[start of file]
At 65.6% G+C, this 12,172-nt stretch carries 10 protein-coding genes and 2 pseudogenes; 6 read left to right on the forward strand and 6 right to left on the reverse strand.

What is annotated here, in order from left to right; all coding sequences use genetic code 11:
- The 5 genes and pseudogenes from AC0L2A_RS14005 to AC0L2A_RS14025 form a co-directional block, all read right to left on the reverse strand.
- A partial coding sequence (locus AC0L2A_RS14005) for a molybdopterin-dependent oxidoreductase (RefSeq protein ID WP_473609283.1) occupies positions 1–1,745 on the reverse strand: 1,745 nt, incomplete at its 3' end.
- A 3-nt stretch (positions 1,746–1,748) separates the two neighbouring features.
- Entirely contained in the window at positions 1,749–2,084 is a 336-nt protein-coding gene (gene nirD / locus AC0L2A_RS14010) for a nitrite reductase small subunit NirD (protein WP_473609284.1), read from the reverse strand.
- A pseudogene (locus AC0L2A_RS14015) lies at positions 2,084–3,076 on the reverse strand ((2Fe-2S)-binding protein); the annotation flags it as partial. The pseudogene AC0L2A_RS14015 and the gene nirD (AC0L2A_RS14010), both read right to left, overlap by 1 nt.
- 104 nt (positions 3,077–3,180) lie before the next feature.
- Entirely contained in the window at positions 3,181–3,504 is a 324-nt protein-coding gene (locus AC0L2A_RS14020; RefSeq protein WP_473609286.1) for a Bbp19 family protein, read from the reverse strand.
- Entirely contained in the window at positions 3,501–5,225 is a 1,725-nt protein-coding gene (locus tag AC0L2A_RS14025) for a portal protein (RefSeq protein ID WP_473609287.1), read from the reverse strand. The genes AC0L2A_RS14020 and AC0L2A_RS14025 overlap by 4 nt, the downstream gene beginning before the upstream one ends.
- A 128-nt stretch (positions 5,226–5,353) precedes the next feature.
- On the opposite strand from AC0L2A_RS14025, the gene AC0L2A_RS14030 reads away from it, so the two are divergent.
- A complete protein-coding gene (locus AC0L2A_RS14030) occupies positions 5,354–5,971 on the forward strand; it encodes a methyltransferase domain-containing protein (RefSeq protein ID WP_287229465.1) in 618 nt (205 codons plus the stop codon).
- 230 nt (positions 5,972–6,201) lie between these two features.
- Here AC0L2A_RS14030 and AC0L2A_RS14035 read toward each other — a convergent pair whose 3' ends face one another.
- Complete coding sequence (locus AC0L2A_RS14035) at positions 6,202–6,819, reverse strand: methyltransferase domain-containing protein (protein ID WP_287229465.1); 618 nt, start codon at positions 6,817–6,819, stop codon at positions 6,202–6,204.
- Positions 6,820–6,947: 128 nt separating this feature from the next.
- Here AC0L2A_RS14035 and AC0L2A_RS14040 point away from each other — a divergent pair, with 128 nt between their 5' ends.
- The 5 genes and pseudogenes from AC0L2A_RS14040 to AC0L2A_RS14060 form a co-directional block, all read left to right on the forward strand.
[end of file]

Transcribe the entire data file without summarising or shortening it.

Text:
At 65.6% G+C, this 12,172-nt stretch carries 10 protein-coding genes and 2 pseudogenes; 6 read left to right on the forward strand and 6 right to left on the reverse strand.

What is annotated here, in order from left to right; all coding sequences use genetic code 11:
- The 5 genes and pseudogenes from AC0L2A_RS14005 to AC0L2A_RS14025 form a co-directional block, all read right to left on the reverse strand.
- A partial coding sequence (locus AC0L2A_RS14005) for a molybdopterin-dependent oxidoreductase (RefSeq protein ID WP_473609283.1) occupies positions 1–1,745 on the reverse strand: 1,745 nt, incomplete at its 3' end.
- A 3-nt stretch (positions 1,746–1,748) separates the two neighbouring features.
- Entirely contained in the window at positions 1,749–2,084 is a 336-nt protein-coding gene (gene nirD / locus AC0L2A_RS14010) for a nitrite reductase small subunit NirD (protein WP_473609284.1), read from the reverse strand.
- A pseudogene (locus AC0L2A_RS14015) lies at positions 2,084–3,076 on the reverse strand ((2Fe-2S)-binding protein); the annotation flags it as partial. The pseudogene AC0L2A_RS14015 and the gene nirD (AC0L2A_RS14010), both read right to left, overlap by 1 nt.
- 104 nt (positions 3,077–3,180) lie before the next feature.
- Entirely contained in the window at positions 3,181–3,504 is a 324-nt protein-coding gene (locus AC0L2A_RS14020; RefSeq protein WP_473609286.1) for a Bbp19 family protein, read from the reverse strand.
- Entirely contained in the window at positions 3,501–5,225 is a 1,725-nt protein-coding gene (locus tag AC0L2A_RS14025) for a portal protein (RefSeq protein ID WP_473609287.1), read from the reverse strand. The genes AC0L2A_RS14020 and AC0L2A_RS14025 overlap by 4 nt, the downstream gene beginning before the upstream one ends.
- A 128-nt stretch (positions 5,226–5,353) precedes the next feature.
- On the opposite strand from AC0L2A_RS14025, the gene AC0L2A_RS14030 reads away from it, so the two are divergent.
- A complete protein-coding gene (locus AC0L2A_RS14030) occupies positions 5,354–5,971 on the forward strand; it encodes a methyltransferase domain-containing protein (RefSeq protein ID WP_287229465.1) in 618 nt (205 codons plus the stop codon).
- 230 nt (positions 5,972–6,201) lie between these two features.
- Here AC0L2A_RS14030 and AC0L2A_RS14035 read toward each other — a convergent pair whose 3' ends face one another.
- Complete coding sequence (locus AC0L2A_RS14035) at positions 6,202–6,819, reverse strand: methyltransferase domain-containing protein (protein ID WP_287229465.1); 618 nt, start codon at positions 6,817–6,819, stop codon at positions 6,202–6,204.
- Positions 6,820–6,947: 128 nt separating this feature from the next.
- Here AC0L2A_RS14035 and AC0L2A_RS14040 point away from each other — a divergent pair, with 128 nt between their 5' ends.
- The 5 genes and pseudogenes from AC0L2A_RS14040 to AC0L2A_RS14060 form a co-directional block, all read left to right on the forward strand.